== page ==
The keynote is very clearly cribbed almost entirely from Eurogamer's coverage - it's rewritten to not be obvious in many places, but it's very noticeable at the end where Eurogamer says: "Asked whether Home is a game. "I like to call it an interactive game." What? They've switched back to word-mangling translation woman now. She's struggling. Not that it's easy. God - I could barely find TGS and I had a Japanese man with me."

PlayStation Insider's version of this is: "A botched translation effort comparing Home to Second Life." Whereas our own Gamasutra coverage, for example, has clear coverage through that entire section. Here's another clear plagiarism example between PlayStation Insider and Eurogamer - note the two top results.

What's really weird is that Webb pops up in a February 2006 VGMWatch post, defending then editor Kyle Orland in an awfully Gornoski-like way, with similar, rambling arguments. Continuing this line of thought:

- Multiple unidentified editors defending VGMWatch/E-Mpire
As well as the fact that David Gornoski pops up multiple times in recent posts defending Billy on VGMWatch, we have Connor Graham popping up with suspiciously Gornoski/Kirk-like views. Well, it turns out, if nothing else, he's an editor at E-Mpire's NintendoNow. We also have Dustin Rudzinski, who is, wait for it, an editor for E-Mpire's PSInsider.

There are also some other very suspicious defenders parroting the VGMWatch establishment's words - 'Chris' from Cinephiliacs, which is a forum that Billy has an account on - and none of them identify themselves as colleagues of the poster.

So, hang on - surely these are just editors at Gornoski and Kirk's outlet popping up to defend their fellow writers? Well, possibly (and possibly it's something more) - but even if so, they should not pop up to do a co-ordinated stealth attack on those commenting on the controversy.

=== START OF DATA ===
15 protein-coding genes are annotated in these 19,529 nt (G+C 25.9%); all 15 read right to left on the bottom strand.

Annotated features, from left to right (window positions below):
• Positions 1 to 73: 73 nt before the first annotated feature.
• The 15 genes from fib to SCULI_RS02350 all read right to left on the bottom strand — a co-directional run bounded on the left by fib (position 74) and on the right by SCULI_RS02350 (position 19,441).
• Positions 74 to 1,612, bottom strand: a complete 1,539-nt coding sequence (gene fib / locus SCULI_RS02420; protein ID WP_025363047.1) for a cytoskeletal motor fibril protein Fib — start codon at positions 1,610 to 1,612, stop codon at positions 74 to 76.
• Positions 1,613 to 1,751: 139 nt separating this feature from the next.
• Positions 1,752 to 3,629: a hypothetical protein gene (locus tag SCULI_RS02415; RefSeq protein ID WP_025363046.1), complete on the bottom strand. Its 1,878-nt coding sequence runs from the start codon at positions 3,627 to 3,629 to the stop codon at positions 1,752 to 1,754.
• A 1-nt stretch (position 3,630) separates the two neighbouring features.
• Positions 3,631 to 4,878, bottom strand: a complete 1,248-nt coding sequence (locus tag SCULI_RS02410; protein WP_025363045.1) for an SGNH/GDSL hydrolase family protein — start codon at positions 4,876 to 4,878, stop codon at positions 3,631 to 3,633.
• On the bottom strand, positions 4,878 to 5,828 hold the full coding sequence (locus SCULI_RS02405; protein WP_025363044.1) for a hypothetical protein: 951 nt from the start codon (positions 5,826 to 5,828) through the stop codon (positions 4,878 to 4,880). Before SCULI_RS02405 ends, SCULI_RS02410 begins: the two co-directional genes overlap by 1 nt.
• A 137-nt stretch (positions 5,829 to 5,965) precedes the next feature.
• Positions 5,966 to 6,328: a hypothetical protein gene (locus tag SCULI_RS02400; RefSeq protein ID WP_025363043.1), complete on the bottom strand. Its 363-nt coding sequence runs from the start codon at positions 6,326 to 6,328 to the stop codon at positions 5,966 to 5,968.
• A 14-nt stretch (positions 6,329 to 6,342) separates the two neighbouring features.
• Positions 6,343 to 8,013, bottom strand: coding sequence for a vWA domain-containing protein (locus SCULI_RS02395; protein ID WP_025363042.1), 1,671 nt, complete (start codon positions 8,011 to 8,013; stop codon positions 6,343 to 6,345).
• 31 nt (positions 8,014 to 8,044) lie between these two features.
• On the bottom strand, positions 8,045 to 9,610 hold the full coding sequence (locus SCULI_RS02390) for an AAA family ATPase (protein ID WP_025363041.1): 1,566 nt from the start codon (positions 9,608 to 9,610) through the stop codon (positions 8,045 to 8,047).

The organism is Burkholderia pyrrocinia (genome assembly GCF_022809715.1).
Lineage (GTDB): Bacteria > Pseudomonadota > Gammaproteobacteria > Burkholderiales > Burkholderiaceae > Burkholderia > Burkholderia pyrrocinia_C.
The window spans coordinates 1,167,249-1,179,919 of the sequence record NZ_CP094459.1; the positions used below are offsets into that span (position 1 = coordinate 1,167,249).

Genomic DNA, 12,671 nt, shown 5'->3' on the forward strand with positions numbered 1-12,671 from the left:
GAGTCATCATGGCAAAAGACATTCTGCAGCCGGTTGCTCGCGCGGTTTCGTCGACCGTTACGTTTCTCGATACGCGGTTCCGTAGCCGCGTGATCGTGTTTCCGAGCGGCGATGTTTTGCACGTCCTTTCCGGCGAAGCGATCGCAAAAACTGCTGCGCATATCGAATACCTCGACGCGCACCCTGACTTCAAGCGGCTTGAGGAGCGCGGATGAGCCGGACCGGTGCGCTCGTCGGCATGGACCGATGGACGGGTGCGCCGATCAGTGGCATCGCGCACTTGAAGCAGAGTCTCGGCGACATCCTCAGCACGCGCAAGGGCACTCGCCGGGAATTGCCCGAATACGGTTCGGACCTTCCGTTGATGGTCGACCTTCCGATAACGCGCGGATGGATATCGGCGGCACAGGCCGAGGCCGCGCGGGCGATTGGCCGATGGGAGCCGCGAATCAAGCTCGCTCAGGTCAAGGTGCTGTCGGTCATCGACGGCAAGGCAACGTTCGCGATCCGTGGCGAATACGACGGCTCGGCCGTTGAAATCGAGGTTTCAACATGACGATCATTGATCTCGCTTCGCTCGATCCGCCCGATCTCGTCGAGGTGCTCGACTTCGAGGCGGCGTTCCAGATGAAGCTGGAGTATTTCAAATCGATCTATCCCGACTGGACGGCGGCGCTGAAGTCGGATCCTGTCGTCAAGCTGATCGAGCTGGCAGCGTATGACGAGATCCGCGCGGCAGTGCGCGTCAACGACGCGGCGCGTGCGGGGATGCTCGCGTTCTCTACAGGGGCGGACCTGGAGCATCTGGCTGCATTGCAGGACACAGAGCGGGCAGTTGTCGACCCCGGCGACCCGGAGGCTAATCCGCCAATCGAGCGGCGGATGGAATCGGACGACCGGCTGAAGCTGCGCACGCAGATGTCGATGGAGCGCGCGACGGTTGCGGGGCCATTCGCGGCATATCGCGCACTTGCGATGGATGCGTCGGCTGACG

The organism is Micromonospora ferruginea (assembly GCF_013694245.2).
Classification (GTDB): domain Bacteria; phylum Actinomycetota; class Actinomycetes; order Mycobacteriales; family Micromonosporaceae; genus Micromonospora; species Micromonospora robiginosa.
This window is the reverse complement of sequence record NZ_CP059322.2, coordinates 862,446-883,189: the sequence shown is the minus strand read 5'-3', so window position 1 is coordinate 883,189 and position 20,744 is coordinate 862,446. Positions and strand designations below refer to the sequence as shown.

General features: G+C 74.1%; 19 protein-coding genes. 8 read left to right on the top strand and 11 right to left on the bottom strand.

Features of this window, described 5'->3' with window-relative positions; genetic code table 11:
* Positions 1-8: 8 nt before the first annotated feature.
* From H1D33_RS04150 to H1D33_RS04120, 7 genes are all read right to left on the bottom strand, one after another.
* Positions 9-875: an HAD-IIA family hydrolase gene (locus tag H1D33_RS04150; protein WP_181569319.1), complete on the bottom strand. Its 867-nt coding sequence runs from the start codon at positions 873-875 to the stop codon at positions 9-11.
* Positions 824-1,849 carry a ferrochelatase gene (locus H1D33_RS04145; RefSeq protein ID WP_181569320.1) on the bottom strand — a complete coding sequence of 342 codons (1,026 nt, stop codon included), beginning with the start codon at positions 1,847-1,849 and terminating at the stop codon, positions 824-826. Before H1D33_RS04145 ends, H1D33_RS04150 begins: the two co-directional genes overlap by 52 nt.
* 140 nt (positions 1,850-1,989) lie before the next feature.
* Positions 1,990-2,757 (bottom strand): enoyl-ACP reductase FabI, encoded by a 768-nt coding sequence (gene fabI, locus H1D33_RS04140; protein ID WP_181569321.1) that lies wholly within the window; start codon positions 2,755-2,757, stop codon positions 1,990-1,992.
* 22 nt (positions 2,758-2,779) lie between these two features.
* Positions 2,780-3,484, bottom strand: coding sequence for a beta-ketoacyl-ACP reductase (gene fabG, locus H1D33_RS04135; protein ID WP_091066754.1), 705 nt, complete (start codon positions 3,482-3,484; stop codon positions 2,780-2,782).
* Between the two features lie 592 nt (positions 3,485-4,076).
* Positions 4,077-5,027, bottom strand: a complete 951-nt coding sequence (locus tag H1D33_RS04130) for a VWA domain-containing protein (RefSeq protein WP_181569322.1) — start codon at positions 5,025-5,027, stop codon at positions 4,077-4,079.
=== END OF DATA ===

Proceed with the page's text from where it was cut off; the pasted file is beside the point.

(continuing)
Conclusion: Refute Or Shut Up?

So I'm wondering... how deep does this rabbit hole go? What's clear to me is that the current management of VGMWatch are in absolutely no shape to criticize the rest of the game media until they address these allegations, particularly on the plagiarism. And if I'm wrong, I'll quite happily apologize. But if I'm right, and they have any decency, they should close VGMWatch down and place it in the hands of someone else. But there are some awfully odd smoke and mirrors going on here.

[UPDATE: David Gornoski's response to GameSetWatch's comments are now available as a separate post, for those fascinated by this particular melee.]

October 2, 2007

COLUMN: 'Roboto-chan!': Steambot Chronicles Gains More Steam

['Roboto-chan!' is a fortnightly column by TOLLMASTER, after an extended leave of absence involving issues economic, legal and medical. Fear not, for his BURNING SPIRIT is now aflame! The column covers videogames that feature robots and the pop-cultural folklore surrounding them. This edition covers Bumpy Trot, localized in the United States as Steambot Chronicles, a particularly charming PS2 game with a unique sense of exploration and friendliness towards less hardcore gamers.]